Below is a picture of my efforts using the collimation cap, please let me know if this looks good...

 

20200214_190343.thumb.jpg.a7d151342eed0dd00a133a54d5bd6535.jpg

Thanks Adam

You're barely off on primary collimation.  I generally can't perceive any difference between being in that state and tweaking the center dot to the exact center of the O-sticker with an f/6 scope, so I'd call it good enough for most observing.

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Best tool bar none for setting up the secondary is a Concentre. I now consider it an essential for setting up a newt. Using a Cheshire will get you somewhere near but not spot on. Once you’ve used one you just can’t go back to a Cheshire.

https://www.teleskop-express.de/shop/product_info.php/language/en/info/p5506_TS-Concenter-2--colimation-eyepiece-for-Newtonian-Telescopes.html

After the Concentre then I use a Hotec laser. Surprising how much having an accurately positioned secondary helps with the colimation.

Edited by johninderby
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I use a cheshire eyepiece followed by a star test. They tend to agree whereas the laser collimator that I have (well collimated) does not. I don't use the laser much now.

 

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Hi . I use a good old collimation cap to set up my reflector.

But a good old "Star test"  will show you the real test of how well your scope is adjusted

 

 

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1 hour ago, Sunshine said:

 I have lost sleep over collimation, its not worth it. Your first image with the cap looks pretty darn good to me, i would check it under good seeing with a high power eyepiece, it is the ultimate test.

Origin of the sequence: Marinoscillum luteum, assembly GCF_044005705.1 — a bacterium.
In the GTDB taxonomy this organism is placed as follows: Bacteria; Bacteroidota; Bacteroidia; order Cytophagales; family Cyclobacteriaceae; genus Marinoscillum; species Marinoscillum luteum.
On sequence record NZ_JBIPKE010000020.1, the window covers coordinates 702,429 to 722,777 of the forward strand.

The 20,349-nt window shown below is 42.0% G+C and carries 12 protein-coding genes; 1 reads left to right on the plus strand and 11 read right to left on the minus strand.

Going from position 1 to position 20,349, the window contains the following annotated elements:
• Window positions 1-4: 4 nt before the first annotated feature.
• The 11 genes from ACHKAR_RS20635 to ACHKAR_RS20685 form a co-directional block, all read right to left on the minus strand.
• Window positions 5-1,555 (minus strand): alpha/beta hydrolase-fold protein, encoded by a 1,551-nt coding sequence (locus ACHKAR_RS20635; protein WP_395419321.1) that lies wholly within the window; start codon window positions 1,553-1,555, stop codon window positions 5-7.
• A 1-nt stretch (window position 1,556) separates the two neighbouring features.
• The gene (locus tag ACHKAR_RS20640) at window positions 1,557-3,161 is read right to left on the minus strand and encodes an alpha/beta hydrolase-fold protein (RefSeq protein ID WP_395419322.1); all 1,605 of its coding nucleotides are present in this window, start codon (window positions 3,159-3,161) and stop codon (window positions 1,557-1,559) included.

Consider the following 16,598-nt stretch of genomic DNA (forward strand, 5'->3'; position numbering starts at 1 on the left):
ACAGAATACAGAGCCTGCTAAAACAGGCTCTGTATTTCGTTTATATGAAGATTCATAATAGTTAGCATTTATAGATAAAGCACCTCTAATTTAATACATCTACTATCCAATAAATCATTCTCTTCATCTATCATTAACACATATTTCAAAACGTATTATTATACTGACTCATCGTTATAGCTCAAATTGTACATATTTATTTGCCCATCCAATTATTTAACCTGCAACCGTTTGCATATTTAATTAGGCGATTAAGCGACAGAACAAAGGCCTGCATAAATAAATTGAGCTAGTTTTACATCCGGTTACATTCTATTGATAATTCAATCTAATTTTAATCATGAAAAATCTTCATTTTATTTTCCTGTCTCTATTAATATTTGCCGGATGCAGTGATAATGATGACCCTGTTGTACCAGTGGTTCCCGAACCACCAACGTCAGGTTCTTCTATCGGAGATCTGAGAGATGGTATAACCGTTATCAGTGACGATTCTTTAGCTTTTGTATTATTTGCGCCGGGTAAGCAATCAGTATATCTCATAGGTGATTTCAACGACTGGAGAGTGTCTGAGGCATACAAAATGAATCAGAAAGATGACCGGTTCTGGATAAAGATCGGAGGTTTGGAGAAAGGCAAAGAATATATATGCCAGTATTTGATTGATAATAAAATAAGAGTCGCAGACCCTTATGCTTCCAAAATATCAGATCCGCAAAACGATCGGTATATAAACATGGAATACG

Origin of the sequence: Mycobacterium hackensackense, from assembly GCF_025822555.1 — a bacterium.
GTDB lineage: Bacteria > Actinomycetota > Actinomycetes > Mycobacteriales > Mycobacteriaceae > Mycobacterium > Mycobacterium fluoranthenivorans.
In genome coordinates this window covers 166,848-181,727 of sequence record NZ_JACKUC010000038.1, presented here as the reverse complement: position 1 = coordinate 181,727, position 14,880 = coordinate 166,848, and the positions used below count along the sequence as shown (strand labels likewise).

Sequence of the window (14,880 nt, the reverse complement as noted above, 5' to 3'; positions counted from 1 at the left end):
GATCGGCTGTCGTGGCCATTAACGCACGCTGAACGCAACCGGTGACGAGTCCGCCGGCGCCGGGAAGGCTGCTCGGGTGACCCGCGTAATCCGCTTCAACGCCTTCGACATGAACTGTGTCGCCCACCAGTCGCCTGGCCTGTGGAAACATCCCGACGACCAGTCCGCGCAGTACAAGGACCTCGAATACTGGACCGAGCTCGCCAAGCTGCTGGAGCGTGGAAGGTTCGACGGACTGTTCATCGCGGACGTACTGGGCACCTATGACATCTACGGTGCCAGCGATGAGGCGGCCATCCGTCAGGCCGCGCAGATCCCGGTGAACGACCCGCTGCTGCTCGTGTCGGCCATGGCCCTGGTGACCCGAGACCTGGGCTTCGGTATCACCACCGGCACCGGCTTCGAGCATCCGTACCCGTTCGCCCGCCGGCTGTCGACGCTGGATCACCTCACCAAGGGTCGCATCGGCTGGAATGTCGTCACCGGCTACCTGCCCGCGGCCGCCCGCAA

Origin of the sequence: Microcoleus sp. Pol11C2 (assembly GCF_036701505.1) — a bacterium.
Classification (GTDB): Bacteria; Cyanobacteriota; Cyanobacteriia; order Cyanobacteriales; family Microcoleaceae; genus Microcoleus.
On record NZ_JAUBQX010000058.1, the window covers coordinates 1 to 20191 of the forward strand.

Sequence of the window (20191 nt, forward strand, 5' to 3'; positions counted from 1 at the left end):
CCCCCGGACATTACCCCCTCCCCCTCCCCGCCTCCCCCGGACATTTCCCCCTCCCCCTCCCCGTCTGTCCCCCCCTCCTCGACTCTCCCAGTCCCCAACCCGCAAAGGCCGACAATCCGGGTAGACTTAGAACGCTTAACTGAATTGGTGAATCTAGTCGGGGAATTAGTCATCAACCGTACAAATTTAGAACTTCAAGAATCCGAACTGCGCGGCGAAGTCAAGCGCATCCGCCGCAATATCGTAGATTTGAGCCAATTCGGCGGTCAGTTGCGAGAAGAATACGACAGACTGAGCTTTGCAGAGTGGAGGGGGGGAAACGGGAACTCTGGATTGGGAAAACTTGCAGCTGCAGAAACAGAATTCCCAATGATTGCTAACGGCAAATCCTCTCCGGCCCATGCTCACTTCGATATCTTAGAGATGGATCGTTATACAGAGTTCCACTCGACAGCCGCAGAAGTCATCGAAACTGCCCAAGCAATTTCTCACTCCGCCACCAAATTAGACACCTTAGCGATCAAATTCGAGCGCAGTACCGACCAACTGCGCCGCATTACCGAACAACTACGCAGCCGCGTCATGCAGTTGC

I definitely lost some sleep over it the other night, I was up until about 11 PM attempting and failing to collimate, and was miserable the whole of the next day due to the lack of sleep and the frustration. At least I'm getting somewhere now though. 

 

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I was just looking at the 1st photo that you posted in this thread. The collimation there looks goon enough to be getting most of the performance potential from the scope I would think.

I think the problem with collimation is, I think, many of us suffer to some degree with forms of mild OCD and we agonise about getting it "perfect" when scopes that are "near enough" will still show very nice image.

 

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Collimation is a complex process. What you need and how to do it depends on what stage you are at. 

The aim is to get all the components lined up on a common optical axis. This includes the focuser, secondary mirror and primary mirror.  The secondary does not have a unique optic axis and nor will a focuser if the tools or eye pieces can be offset with a locking screw or band.

Even a star test cannot tell if the secondary is aligned properly. 

The more you understand the process the better it gets.

I used a sight tube to align the focuser and center the secondary under it.  Then a Cheshire to align the primary followed by an auto collimator for fine tuning the secondary.